The North Carolina attorney general is the latest public official to sound a warning about illegal debt collection scams. Attorney General Roy Cooper of North Carolina raised the warning flags in a statement Friday. He said that his office had received dozens of complaints recently about debt collection calls that did not seem legit. A distinct pattern developed in which the callers would purport to be from groups that sounded vaguely governmental, like the “Federal State Bureau of North Carolina.”
When Cooper’s office began to investigate, it found that most of the victims had recently taken out payday loans on the Internet. Further, the office said that the calls appeared to be coming from overseas. The warning is the latest in a series of official acknowledgements that there is a major difference between legitimate debt collection calls and ones initiated by scammers.
Late last year, the Mississippi Attorney General Jim Hood issued his own warning about phony debt collection calls also related to payday loans. Various Better Business Bureau offices have also been sounding alarms within their jurisdictions.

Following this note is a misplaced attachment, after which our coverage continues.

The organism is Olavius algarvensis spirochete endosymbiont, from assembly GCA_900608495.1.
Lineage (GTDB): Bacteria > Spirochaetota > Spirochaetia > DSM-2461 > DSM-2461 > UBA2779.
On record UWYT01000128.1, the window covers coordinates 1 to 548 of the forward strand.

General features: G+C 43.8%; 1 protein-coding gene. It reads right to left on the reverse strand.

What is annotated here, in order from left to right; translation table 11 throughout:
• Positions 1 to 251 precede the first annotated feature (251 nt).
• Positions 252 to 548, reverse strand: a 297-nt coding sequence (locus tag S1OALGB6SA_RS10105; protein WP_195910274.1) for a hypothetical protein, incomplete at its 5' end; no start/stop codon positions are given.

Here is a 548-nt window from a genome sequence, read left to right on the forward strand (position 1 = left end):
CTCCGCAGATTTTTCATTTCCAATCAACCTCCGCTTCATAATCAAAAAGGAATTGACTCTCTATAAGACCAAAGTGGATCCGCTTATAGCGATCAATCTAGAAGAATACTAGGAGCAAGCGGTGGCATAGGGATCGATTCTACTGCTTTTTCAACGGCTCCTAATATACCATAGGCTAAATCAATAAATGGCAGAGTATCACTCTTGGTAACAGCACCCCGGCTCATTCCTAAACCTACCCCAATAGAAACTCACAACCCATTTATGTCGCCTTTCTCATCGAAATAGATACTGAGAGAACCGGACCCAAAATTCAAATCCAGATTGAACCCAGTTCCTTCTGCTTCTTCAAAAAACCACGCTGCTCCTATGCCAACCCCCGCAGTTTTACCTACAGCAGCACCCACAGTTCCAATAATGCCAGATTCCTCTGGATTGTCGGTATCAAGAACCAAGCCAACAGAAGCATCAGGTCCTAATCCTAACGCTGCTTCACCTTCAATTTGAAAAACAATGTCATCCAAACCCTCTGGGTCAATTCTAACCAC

The scammers accuse consumers of defaulting on payday loans, and in some instances the perpetrators threaten legal action. The perpetrators call consumers and threaten them by stating if they do not pay immediately via wire or by providing bank account or credit card numbers they will be arrested. Additionally, the perpetrators often call themselves federal investigators and use methods of fear and intimidation.
The perpetrators may possess the consumer’s Social Security number, bank account number(s), driver’s license number, home addresses, employer information, and even names of personal friends and professional references prior to initiating the telephone call. The press release provided by Attorney General Hood reminds Mississippi consumers they are protected under the Fair Debt Collection Practices Act (FDCPA) and provides suggestions consumers can use to protect themselves from scams such as the one mentioned above. The suggestions include:
- Ask the collector to provide official documentation in writing confirming the debt;
- Do not provide or confirm any bank account, credit card or other personal information over the phone until the legitimacy of the call has been confirmed;
- Review recent copies of consumer reports to ensure the alleged debt is not affecting your credit;
- Use caution when disclosing any personal information, particularly on a website.
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